Home / Risperdal


Defective Drugs and Medical Devices

NGK Law holds manufacturers of dangerous drugs and medical devices accountable.

Read More

Personal Injury

NGK Law helps badly injured people obtain
compensation they deserve.

Read More

Auto & Truck

NGK Law gets those injured
by trucks and cars the compensation
they deserve.

Read More


NGK Law gets injured workers their rightful

Read More

NGK Law Handling Risperdal Lawsuits Nationwide

Risperdal, and its current formulation, known as Invega, are anti-psychotic drugs manufactured by Janssen Pharmaceuticals, a subsidiary of Johnson & Johnson. Risperdal and Invega are primarily used to treat schizophrenia and bipolar disorder, but have also been used to treat irritability in people with autism. Risperdal was developed by Janssen from 1988 to 1992 as an improvement from the anti-psychotics on the market at that time. Risperdal was first approved by the FDA in 1994 for the treatment of schizophrenia, bipolar disorder, and behavior problems in people with autism. In 2004, Risperdal brought in $3.1 billion in sales, accounting for about 5 percent of Johnson & Johnson’s revenue that year. In 2007, Risperdal had over $4.5 million in sales. Today, there are many generic versions of Risperdal, which in its generic form is known as Risperidone.

Risperdal’s initial approval by the FDA was only for adults suffering from schizophrenia and bipolar disorder. There was no FDA approval for use of Risperdal in children until 2006. It is widely known that doctors can prescribe any drug, but the maker of the drug, such as Risperdal manufacturer Johnson & Johnson, can promote it only for uses approved by the FDA. Therefore, the sales representatives of Risperdal could only tell doctors to prescribe it for adults suffering from schizophrenia and bipolar disorder.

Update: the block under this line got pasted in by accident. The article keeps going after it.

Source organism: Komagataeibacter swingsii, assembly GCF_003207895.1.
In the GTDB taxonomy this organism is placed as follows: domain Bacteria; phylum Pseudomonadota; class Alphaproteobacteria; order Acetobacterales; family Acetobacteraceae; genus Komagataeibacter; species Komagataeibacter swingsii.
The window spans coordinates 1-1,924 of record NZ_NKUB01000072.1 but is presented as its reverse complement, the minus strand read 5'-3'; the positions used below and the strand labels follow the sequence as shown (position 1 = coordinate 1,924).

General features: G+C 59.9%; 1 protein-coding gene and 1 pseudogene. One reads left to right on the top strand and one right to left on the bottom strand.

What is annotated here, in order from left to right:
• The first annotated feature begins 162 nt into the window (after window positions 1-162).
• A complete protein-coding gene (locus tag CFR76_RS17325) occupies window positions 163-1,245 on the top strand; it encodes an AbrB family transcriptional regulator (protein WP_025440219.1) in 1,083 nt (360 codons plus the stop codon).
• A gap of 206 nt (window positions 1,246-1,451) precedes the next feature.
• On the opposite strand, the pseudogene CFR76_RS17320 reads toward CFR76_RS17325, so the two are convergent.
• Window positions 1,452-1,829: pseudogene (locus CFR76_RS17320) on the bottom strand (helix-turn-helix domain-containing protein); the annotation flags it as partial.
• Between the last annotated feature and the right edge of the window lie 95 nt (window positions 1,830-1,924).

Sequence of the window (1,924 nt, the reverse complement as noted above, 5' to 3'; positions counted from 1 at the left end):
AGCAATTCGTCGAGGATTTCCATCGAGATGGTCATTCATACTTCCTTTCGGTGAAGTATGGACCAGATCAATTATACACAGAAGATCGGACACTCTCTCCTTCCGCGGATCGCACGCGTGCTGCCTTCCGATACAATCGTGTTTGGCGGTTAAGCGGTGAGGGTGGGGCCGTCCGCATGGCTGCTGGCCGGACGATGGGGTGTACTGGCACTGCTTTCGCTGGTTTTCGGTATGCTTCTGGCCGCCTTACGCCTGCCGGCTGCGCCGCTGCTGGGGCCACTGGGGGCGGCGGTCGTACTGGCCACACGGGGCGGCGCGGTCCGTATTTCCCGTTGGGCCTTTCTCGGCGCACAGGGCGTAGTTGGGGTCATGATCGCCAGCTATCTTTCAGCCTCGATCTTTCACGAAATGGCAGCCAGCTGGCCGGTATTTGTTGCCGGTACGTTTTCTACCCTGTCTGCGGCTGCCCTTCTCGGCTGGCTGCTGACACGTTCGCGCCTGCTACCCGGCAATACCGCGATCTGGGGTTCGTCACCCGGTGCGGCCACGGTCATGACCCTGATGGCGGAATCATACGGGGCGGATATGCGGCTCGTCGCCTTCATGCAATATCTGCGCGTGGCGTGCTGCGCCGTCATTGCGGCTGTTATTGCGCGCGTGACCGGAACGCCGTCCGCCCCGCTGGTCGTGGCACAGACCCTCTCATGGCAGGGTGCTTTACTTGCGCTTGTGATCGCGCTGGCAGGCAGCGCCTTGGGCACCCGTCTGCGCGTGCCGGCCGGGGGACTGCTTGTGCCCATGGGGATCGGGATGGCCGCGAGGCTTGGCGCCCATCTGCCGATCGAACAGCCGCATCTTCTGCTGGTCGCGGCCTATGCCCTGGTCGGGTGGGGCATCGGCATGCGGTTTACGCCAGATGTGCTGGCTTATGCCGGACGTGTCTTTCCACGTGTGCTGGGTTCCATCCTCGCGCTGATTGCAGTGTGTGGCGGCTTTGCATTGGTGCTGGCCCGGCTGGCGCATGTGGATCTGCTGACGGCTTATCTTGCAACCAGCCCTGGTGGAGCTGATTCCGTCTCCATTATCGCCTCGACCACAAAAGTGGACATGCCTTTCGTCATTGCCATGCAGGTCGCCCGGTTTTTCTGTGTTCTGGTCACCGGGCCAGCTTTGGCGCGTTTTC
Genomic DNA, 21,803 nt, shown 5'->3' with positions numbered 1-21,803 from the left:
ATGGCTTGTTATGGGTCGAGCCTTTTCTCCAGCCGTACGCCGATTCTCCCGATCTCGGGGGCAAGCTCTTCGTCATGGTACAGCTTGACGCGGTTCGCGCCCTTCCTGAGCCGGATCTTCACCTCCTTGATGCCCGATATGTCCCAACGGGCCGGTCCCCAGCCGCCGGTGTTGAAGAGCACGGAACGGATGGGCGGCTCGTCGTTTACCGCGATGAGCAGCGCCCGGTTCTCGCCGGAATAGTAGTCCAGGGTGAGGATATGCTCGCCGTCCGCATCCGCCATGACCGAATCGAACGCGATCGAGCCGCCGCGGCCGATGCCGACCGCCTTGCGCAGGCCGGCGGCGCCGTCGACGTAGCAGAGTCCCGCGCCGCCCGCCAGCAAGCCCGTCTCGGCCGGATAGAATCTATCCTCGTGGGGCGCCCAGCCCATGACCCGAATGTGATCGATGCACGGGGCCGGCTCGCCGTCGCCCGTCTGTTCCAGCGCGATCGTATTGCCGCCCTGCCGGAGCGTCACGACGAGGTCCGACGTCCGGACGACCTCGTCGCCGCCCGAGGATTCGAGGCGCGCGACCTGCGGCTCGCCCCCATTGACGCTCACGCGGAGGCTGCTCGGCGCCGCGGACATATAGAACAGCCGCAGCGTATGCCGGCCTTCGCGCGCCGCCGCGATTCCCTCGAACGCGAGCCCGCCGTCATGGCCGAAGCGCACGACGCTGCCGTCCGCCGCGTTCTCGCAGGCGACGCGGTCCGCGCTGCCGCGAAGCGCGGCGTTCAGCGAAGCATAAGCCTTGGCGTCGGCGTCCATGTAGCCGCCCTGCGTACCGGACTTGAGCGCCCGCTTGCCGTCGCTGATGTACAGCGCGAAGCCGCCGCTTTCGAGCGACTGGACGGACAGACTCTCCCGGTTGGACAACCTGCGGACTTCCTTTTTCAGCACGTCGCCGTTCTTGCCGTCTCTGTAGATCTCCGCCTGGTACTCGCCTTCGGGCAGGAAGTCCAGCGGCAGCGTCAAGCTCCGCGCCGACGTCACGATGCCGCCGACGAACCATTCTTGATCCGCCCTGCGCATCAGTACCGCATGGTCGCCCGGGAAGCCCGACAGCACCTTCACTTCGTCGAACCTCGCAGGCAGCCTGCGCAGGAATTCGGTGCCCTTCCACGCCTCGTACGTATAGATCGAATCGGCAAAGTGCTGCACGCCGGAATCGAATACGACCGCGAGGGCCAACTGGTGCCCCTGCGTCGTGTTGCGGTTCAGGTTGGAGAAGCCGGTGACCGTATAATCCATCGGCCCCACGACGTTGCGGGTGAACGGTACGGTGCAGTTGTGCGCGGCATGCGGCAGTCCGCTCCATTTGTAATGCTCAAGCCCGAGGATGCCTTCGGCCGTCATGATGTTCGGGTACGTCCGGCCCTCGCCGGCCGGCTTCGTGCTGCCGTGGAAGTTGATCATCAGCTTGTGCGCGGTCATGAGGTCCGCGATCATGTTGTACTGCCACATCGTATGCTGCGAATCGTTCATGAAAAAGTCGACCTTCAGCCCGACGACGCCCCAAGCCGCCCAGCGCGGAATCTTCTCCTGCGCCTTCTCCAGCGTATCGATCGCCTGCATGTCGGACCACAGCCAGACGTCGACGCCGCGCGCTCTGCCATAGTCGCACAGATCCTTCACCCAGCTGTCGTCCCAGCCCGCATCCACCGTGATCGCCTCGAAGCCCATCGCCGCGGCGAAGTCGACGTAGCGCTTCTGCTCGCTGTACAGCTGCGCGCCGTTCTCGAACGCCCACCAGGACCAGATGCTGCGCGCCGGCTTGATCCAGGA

Despite not being approved for use in children until 2006, it has been argued that almost from the initial FDA approval of the drug Risperdal, Risperdal sales reps were informing doctors it could safely be prescribed for adolescents, including adolescent boys. It is argued Risperdal was consistently being prescribed “off label” for children to treat autism, irritability, aggression and other behavior disorders including ADHD. During a Risperdal lawsuit trial, there was testimony from the former commissioner of the FDA that he believed the manufacturers of Risperdal broke the law in marketing Risperdal for use in children and adolescents. He submitted a report to the Risperdal lawsuit court that “in my opinion, Janssen promoted Risperdal for non-approved uses in violation of the Federal Food, Drug, and Cosmetic Act.” When this former FDA commissioner was set to actually testify in the Risperdal lawsuit trial, the Risperdal lawsuits were settled before he could testify.

Because of Risperdal sales people promoting Risperdal for use in adolescents, doctors began to use it on children, in particular autistic males. Unfortunately, what was not relayed to the doctors is that there was mounting evidence that Risperdal could result in the growth of breasts on males, a condition known as gynecomastia. The Risperdal side effects, and the basis for Risperdal lawsuits, began to surface long before the reports on the dangerous Risperdal side effects were reported to the FDA. The problem is that the FDA is not informed of the bad effects of drugs, such as Risperdal and Invega, until they have been in use for a while and there have been a large number of “adverse events” reported.